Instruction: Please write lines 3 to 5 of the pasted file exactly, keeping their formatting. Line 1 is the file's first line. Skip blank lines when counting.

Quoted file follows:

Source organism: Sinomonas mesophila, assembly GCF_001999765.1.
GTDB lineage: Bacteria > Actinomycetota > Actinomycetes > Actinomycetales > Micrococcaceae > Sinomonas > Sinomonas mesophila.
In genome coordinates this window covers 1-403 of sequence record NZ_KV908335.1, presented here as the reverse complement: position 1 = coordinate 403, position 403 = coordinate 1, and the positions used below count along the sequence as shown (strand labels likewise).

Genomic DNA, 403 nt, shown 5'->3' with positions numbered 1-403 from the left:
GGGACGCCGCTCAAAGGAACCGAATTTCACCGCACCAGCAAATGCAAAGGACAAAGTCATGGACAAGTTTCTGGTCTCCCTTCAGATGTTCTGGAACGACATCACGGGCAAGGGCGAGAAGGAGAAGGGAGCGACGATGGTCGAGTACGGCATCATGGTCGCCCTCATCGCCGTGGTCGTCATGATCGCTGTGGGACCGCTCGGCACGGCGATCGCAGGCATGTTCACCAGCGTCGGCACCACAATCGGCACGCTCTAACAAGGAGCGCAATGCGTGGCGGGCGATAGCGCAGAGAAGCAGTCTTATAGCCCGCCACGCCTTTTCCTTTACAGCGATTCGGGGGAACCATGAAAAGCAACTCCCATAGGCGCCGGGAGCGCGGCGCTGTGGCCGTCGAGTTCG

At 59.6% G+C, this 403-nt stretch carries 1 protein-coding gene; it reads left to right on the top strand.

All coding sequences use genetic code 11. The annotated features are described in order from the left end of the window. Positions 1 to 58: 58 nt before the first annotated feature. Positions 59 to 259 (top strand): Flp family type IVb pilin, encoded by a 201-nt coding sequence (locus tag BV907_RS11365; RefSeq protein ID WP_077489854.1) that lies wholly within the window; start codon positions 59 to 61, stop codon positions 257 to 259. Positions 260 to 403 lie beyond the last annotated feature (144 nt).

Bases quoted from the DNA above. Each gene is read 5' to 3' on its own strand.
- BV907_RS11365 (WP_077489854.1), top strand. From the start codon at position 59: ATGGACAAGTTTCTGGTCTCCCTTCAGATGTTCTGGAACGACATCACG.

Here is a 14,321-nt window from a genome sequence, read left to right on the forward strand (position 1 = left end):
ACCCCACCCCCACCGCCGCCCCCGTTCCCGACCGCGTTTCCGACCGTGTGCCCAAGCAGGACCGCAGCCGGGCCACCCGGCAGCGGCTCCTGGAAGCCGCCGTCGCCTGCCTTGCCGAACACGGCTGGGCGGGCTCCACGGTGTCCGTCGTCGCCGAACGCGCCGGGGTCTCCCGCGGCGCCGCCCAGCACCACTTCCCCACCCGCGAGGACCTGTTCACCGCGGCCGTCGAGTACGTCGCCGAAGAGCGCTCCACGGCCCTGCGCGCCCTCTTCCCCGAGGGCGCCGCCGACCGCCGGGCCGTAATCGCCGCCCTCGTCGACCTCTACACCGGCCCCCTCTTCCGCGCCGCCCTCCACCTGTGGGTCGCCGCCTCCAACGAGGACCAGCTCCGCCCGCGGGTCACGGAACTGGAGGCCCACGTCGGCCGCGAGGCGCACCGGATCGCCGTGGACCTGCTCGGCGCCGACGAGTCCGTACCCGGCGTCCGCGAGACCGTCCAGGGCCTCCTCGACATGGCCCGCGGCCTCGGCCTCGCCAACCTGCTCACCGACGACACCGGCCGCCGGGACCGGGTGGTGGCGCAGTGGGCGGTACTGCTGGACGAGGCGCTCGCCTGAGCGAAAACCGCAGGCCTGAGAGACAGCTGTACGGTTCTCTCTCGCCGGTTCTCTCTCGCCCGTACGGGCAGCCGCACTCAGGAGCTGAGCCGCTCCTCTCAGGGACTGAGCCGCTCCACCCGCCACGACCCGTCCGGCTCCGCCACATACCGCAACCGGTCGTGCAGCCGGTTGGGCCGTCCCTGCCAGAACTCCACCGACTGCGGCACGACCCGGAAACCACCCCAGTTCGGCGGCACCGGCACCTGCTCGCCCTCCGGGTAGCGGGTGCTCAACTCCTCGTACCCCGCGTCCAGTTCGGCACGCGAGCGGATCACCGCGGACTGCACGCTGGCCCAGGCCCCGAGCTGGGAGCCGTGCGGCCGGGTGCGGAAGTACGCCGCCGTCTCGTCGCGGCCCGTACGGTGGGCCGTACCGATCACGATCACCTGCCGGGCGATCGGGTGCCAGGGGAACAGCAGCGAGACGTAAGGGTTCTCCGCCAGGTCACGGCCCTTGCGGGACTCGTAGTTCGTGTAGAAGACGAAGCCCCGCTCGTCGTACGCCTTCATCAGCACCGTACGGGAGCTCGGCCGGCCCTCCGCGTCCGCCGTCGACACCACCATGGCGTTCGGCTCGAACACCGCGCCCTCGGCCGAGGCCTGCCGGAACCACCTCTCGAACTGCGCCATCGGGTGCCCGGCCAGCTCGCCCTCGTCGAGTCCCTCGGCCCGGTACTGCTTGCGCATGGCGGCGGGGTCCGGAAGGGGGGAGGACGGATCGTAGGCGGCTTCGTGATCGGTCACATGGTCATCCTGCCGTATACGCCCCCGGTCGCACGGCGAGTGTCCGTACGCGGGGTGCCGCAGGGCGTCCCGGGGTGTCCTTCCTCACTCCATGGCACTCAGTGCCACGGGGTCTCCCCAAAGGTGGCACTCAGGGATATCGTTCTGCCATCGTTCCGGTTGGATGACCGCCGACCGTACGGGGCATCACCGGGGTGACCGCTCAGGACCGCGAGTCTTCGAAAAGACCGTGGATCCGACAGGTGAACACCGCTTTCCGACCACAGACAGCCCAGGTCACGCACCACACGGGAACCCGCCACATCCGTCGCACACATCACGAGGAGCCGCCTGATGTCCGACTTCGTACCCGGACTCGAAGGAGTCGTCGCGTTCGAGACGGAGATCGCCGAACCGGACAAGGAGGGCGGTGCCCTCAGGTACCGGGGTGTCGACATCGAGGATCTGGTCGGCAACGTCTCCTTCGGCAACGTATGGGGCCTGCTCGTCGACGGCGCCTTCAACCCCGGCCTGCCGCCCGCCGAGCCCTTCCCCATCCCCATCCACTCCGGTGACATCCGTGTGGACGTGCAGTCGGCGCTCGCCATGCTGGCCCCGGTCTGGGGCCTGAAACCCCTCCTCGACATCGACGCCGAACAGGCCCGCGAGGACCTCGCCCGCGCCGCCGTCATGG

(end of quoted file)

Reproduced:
In genome coordinates this window covers 1-403 of sequence record NZ_KV908335.1, presented here as the reverse complement: position 1 = coordinate 403, position 403 = coordinate 1, and the positions used below count along the sequence as shown (strand labels likewise).

Genomic DNA, 403 nt, shown 5'->3' with positions numbered 1-403 from the left:
GGGACGCCGCTCAAAGGAACCGAATTTCACCGCACCAGCAAATGCAAAGGACAAAGTCATGGACAAGTTTCTGGTCTCCCTTCAGATGTTCTGGAACGACATCACGGGCAAGGGCGAGAAGGAGAAGGGAGCGACGATGGTCGAGTACGGCATCATGGTCGCCCTCATCGCCGTGGTCGTCATGATCGCTGTGGGACCGCTCGGCACGGCGATCGCAGGCATGTTCACCAGCGTCGGCACCACAATCGGCACGCTCTAACAAGGAGCGCAATGCGTGGCGGGCGATAGCGCAGAGAAGCAGTCTTATAGCCCGCCACGCCTTTTCCTTTACAGCGATTCGGGGGAACCATGAAAAGCAACTCCCATAGGCGCCGGGAGCGCGGCGCTGTGGCCGTCGAGTTCG